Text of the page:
been 10 years since my son was diagnosed with autism at the age of three.
those days, you got your diagnosis and you were sent on your way to deal with
it. Very little information regarding treatment, agencies, education or help of
any kind was provided.
It was pretty much a “Yes, your son has autism… don’t
hit let the door hit you on the way out” kind of an approach.
even know where to get started. Keep in mind – this was long before social media.
Finding autism support and connecting with other families was not a click away.
But even in those early days, I learned quickly that my very best resource was
other parents and I stand by that today. With so many kids affected, there are
more and more parents with experience that you can turn to.
You can find moms everywhere. School is a great place to start. If you can
find moms with a child on the spectrum who are attending the school your
child will be attending, connect with them. They can give you the
ins and outs of the special education resources available, how to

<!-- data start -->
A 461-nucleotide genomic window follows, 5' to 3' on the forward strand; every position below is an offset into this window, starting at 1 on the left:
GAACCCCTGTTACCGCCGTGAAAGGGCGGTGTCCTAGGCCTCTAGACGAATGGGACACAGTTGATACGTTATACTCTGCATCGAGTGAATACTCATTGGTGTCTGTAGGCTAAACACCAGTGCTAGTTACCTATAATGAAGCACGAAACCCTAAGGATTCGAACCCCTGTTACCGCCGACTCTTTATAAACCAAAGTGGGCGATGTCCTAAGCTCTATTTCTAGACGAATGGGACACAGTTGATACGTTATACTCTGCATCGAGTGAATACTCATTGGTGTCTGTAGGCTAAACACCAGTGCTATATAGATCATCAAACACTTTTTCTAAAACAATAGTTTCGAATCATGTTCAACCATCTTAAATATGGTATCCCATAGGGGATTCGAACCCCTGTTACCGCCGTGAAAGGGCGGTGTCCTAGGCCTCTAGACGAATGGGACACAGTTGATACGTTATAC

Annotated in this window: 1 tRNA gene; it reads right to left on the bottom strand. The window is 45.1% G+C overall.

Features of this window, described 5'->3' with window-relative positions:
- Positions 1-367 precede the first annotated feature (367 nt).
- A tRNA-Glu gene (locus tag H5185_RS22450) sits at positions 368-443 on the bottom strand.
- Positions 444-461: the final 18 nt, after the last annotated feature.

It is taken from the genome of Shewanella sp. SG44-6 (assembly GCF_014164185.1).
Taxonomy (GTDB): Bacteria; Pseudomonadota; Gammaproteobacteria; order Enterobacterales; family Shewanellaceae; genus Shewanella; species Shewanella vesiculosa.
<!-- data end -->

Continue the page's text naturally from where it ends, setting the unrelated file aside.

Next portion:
negotiate support for your child, which teachers are best to deal with and
basically how to work the system in the best possible way for your child.
Going to school is a big move for our kids (and us!) so connecting with
school moms prior to school enrollment is key.
I wandered into an autism support group and
truly found my people. But you have to find the right group. Some groups
are for parents to share in their concerns and maybe have a little cry and
get support that way. My support group suited me because we were a group
about action. The facilitator was fierce – we were all there because we
wanted the best outcomes for our kids and we left with actual tasks to
report back on at the next meeting. There was no “There, there, everything
will be OK.” And that was fine with me. Make sure your autism support
group has the same goals as you do to get the most out of it.
There are countless Facebook groups, Yahoo
groups and online communities. What I would have done for that resource 10
years ago! These groups are a great place to have discussions, ask
questions and get answers. And who isn’t blogging these days? There are
amazing blogs written by parents of children with autism who share their
journeys. Find some you connect with and you have instant community.
have to do this alone. We are here waiting to help you. Find us.